Even when it decomposes, as all nitrate must, it can still be beautiful, as Bill Morrison’s experimental film Decasia (2002), which comprises sequences of decaying silent films, demonstrates so strikingly.
– Bryony Dixon, curator of silent film, BFI National Archive.
How we look after it
Nitrate film presents handling and storage complications due to its flammability and, if not kept properly, its unstable chemical form. Nitrate was succeeded by ‘safety’ film stocks with more stable properties, firstly by acetate and then by more modern polyester-based stocks.
As part of our ongoing desire to make our nitrate collections more accessible to the public, a mass system of duplication from nitrate to safety film master stocks was undertaken in the 1980s, and prints were struck from these masters to enable projection in modern cinemas.
Numerous other archives around the world also participated in their own programmes of mass duplication, although for the most part, they then disposed of the nitrate masters due to the high cost of maintaining safe, stable storage.
In the modern era, we can still reproduce nitrate photochemically, but we can also now digitally scan, restore and duplicate nitrate material. Nine early silent Alfred Hitchcock films were restored by the BFI and its partners in 2012 as part of the Hitchcock 9 project, using original nitrate material where it was still available, and digitally scanning and restoring the intertitles. They were then printed on modern safety stocks for exhibition, as well as being released digitally. Many other examples of digital restoration of nitrate material can be found on BFI Player, the BFI Youtube channel and in the BFI Mediatheque.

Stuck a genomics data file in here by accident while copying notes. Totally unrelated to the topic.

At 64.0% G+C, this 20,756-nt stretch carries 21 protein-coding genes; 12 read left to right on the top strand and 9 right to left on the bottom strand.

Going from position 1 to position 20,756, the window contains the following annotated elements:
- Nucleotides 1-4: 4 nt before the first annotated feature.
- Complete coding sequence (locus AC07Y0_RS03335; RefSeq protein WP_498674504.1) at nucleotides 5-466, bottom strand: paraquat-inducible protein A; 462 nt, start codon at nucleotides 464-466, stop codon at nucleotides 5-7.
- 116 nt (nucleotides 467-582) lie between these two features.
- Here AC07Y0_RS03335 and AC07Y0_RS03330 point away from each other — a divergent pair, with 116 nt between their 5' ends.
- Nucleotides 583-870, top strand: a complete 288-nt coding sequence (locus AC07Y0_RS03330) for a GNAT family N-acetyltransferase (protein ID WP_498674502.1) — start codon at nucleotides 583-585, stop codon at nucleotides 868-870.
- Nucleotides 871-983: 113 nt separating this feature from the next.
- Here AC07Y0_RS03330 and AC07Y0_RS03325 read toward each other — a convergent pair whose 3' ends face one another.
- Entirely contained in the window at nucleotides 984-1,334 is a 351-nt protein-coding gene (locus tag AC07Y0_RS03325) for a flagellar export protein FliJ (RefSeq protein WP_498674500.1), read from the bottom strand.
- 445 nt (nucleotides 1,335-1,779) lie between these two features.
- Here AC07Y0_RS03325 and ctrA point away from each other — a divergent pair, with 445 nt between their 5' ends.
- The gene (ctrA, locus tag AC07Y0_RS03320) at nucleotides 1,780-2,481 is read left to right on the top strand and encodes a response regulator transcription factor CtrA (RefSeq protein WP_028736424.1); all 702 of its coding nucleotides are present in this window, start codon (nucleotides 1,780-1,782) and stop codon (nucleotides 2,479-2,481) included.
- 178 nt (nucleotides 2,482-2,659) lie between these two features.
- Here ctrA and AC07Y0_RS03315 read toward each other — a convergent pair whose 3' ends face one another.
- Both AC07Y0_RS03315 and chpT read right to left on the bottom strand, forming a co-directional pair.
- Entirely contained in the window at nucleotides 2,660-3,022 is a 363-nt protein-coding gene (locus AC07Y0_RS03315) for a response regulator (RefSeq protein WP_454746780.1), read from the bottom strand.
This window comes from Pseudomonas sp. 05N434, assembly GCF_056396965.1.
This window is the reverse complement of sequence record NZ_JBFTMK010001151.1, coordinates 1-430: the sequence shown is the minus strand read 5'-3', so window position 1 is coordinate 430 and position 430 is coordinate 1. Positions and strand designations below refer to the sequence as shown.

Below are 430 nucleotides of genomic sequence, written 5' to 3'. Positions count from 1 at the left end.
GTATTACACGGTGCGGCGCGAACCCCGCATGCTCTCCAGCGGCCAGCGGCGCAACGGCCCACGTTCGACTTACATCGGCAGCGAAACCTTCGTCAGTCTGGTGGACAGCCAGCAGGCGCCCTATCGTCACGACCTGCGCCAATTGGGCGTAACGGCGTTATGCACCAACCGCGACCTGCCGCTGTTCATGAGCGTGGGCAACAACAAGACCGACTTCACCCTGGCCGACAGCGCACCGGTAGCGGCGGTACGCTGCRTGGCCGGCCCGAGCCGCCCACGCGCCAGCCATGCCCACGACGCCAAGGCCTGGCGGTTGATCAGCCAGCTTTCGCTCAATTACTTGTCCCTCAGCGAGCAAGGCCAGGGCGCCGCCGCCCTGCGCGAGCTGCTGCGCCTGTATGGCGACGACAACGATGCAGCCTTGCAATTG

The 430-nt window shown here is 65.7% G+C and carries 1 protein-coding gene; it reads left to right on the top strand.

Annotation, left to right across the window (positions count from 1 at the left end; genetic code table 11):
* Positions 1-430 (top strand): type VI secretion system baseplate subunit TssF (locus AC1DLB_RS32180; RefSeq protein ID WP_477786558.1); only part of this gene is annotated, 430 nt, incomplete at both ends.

Even after duplication, we still retain the majority of our own nitrate masters. When not being accessed by our conservation teams at the BFI National Film Archive’s J P Getty Jr Conservation Centre, these films are kept at our purpose-built Master Film Store (MFS) in Warwickshire, which opened in 2012 and celebrates its 10th anniversary this year.
The MFS sustains a deep storage temperature of -5°C, and 35% relative humidity (RH). This cold and dry environment maintains stasis of a film’s current condition, as well as greatly slowing any decomposition over many decades.
Film stored in the MFS must go through an acclimatisation process, where it is gradually brought up to room temperature over a period of 24 hours before it can be worked on by our technical staff. This slow bringing-up-to-temperature reduces dew point formation and prevents condensation on the film roll.
Film is then transported in accordance with best practice from the MFS in a Thermacoolie (an insulated polystyrene box) via a refrigerated van, and stored in a local environmentally controlled vault at the Conservation Centre until any work on it is completed. Then it is returned to the MFS for continued deep storage.
How we handle it
Nitrate film is dangerous when not stored or handled correctly, and our archivists are trained in nitrate handling technique to mitigate this risk. You should never handle nitrate film unless you are trained to do so. If a member of the public should discover any nitrate film in their own collections, please contact the BFI for safe storage and handling guidance.